The Metaphysically Given as Absolute

An excerpt from chapter 1 on Reality from Objectivism: The Philosophy of Ayn Rand by Leonard Peikoff.

The Objectivist view of existence culminates in the principle that no alternative to a fact of reality is possible or imaginable. All such facts are necessary. In Ayn Rand’s words, the metaphysically given is absolute.

By the “metaphysically given,” Ayn Rand means any fact inherent in existence apart from human action (whether mental or physical)—as against “man-made facts,” i.e., objects, institutions, practices, or rules of conduct that are of human origin. The solar system, for example, is metaphysically given; communication satellites are man-made. The law of gravity is metaphysically given; the laws against murder are man-made. The fact that man’s life requires food is metaphysically given; the fact that some men, such as ascetics or anorectics, prefer to starve is man-made.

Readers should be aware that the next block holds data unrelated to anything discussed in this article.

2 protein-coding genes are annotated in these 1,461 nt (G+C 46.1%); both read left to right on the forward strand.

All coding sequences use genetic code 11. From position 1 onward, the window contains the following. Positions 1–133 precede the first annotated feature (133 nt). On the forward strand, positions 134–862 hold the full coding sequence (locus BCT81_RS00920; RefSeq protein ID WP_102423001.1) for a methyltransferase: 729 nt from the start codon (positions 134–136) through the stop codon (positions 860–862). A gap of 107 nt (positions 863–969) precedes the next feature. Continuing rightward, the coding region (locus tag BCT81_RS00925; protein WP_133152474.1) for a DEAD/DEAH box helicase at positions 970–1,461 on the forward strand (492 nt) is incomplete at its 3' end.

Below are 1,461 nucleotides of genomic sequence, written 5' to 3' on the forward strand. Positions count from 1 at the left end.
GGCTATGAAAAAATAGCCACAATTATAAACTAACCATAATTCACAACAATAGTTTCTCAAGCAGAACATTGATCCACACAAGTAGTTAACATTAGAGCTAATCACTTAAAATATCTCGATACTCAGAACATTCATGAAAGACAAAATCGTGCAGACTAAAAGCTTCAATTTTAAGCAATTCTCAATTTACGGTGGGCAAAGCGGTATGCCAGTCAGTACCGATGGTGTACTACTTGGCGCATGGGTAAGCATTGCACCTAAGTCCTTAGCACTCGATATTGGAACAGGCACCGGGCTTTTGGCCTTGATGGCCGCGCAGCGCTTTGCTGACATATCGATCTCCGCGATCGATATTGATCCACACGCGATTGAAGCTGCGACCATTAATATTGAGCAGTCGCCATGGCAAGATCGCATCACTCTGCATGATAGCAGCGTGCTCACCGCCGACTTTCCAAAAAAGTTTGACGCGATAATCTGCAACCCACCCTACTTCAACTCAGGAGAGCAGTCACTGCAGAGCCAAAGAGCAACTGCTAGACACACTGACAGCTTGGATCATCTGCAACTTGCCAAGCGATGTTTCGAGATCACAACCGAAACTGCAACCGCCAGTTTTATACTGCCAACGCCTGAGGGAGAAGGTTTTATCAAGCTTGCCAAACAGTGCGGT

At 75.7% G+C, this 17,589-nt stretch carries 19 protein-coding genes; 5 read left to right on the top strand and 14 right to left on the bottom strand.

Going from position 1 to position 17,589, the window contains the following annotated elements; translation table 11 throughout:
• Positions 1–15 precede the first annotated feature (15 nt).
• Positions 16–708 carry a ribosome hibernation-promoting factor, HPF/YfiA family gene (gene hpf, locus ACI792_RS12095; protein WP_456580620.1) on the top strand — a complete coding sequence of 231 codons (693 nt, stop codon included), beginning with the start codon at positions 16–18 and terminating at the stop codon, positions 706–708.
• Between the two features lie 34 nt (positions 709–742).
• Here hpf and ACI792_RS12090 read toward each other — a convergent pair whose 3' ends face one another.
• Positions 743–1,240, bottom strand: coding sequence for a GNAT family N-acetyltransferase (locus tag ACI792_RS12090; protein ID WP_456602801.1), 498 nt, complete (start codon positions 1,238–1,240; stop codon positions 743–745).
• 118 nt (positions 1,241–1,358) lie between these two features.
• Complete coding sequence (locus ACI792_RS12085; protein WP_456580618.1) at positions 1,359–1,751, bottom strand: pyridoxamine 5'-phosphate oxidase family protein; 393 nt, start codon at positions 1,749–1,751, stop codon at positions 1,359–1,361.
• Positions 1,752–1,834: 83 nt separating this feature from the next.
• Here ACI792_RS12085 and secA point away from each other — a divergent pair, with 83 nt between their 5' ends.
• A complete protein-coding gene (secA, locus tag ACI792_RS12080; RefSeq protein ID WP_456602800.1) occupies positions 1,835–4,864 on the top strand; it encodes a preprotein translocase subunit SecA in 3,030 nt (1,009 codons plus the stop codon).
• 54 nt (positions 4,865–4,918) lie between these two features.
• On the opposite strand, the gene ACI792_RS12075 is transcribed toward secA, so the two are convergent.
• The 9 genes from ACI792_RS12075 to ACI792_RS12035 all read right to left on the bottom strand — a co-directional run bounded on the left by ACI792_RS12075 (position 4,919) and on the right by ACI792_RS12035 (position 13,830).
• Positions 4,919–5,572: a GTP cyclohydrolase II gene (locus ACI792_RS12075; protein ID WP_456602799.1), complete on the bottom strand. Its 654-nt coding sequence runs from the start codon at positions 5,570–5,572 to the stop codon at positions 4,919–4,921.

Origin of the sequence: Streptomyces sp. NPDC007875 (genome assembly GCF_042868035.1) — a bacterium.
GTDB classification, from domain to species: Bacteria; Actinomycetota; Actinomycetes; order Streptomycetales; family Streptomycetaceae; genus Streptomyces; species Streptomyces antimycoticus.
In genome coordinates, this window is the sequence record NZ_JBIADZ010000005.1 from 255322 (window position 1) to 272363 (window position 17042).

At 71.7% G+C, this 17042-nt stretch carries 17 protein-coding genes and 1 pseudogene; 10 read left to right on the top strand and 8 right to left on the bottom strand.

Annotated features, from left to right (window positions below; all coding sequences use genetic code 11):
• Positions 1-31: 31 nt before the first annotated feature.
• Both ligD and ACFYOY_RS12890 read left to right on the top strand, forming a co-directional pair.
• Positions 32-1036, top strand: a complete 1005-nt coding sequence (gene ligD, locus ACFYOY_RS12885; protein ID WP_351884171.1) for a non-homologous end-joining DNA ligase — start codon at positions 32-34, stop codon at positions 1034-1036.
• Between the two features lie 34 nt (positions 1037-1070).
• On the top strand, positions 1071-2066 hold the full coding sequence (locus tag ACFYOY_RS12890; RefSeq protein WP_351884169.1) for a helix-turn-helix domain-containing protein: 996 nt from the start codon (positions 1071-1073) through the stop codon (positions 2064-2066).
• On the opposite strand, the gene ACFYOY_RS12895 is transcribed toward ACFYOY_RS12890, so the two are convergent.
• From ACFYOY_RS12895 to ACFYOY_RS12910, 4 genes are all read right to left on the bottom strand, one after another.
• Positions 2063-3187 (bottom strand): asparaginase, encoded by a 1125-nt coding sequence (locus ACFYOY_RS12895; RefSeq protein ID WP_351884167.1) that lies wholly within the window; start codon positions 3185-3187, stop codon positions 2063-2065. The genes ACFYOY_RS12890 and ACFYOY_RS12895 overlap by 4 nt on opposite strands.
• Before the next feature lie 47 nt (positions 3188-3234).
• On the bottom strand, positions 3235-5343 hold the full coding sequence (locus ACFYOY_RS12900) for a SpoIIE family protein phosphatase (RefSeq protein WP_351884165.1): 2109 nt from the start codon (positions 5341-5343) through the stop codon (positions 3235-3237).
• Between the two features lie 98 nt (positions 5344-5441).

Let us focus now on the metaphysically given. As soon as one says about any such fact: “It is”—just that much—the whole Objectivist metaphysics is implicit. If …

Read the rest in Objectivism: The Philosophy of Ayn Rand.

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